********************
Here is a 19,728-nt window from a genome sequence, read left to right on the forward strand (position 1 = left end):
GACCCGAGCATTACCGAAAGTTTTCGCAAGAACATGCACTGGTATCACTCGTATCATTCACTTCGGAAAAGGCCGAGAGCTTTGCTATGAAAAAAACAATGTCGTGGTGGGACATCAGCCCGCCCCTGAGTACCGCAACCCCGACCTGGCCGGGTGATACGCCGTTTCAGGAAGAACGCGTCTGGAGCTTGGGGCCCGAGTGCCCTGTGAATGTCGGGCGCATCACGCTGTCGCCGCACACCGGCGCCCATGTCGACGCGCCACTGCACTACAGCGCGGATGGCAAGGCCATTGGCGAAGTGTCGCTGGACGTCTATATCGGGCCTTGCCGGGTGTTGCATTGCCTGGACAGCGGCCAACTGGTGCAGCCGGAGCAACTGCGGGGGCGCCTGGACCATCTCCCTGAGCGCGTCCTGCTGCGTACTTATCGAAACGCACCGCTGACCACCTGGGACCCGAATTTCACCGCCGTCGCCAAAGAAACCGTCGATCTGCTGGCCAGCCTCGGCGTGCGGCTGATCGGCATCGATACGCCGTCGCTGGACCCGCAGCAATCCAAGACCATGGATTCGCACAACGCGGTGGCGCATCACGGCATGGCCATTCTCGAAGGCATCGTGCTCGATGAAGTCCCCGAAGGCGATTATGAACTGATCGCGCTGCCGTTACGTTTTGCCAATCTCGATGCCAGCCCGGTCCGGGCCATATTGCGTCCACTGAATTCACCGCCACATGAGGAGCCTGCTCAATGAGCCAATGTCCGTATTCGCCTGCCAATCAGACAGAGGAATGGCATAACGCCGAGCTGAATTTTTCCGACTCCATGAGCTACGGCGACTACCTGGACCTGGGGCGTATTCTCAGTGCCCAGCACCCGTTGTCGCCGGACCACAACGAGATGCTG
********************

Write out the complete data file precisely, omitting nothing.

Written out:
Here is a 19,728-nt window from a genome sequence, read left to right on the forward strand (position 1 = left end):
GACCCGAGCATTACCGAAAGTTTTCGCAAGAACATGCACTGGTATCACTCGTATCATTCACTTCGGAAAAGGCCGAGAGCTTTGCTATGAAAAAAACAATGTCGTGGTGGGACATCAGCCCGCCCCTGAGTACCGCAACCCCGACCTGGCCGGGTGATACGCCGTTTCAGGAAGAACGCGTCTGGAGCTTGGGGCCCGAGTGCCCTGTGAATGTCGGGCGCATCACGCTGTCGCCGCACACCGGCGCCCATGTCGACGCGCCACTGCACTACAGCGCGGATGGCAAGGCCATTGGCGAAGTGTCGCTGGACGTCTATATCGGGCCTTGCCGGGTGTTGCATTGCCTGGACAGCGGCCAACTGGTGCAGCCGGAGCAACTGCGGGGGCGCCTGGACCATCTCCCTGAGCGCGTCCTGCTGCGTACTTATCGAAACGCACCGCTGACCACCTGGGACCCGAATTTCACCGCCGTCGCCAAAGAAACCGTCGATCTGCTGGCCAGCCTCGGCGTGCGGCTGATCGGCATCGATACGCCGTCGCTGGACCCGCAGCAATCCAAGACCATGGATTCGCACAACGCGGTGGCGCATCACGGCATGGCCATTCTCGAAGGCATCGTGCTCGATGAAGTCCCCGAAGGCGATTATGAACTGATCGCGCTGCCGTTACGTTTTGCCAATCTCGATGCCAGCCCGGTCCGGGCCATATTGCGTCCACTGAATTCACCGCCACATGAGGAGCCTGCTCAATGAGCCAATGTCCGTATTCGCCTGCCAATCAGACAGAGGAATGGCATAACGCCGAGCTGAATTTTTCCGACTCCATGAGCTACGGCGACTACCTGGACCTGGGGCGTATTCTCAGTGCCCAGCACCCGTTGTCGCCGGACCACAACGAGATGCTG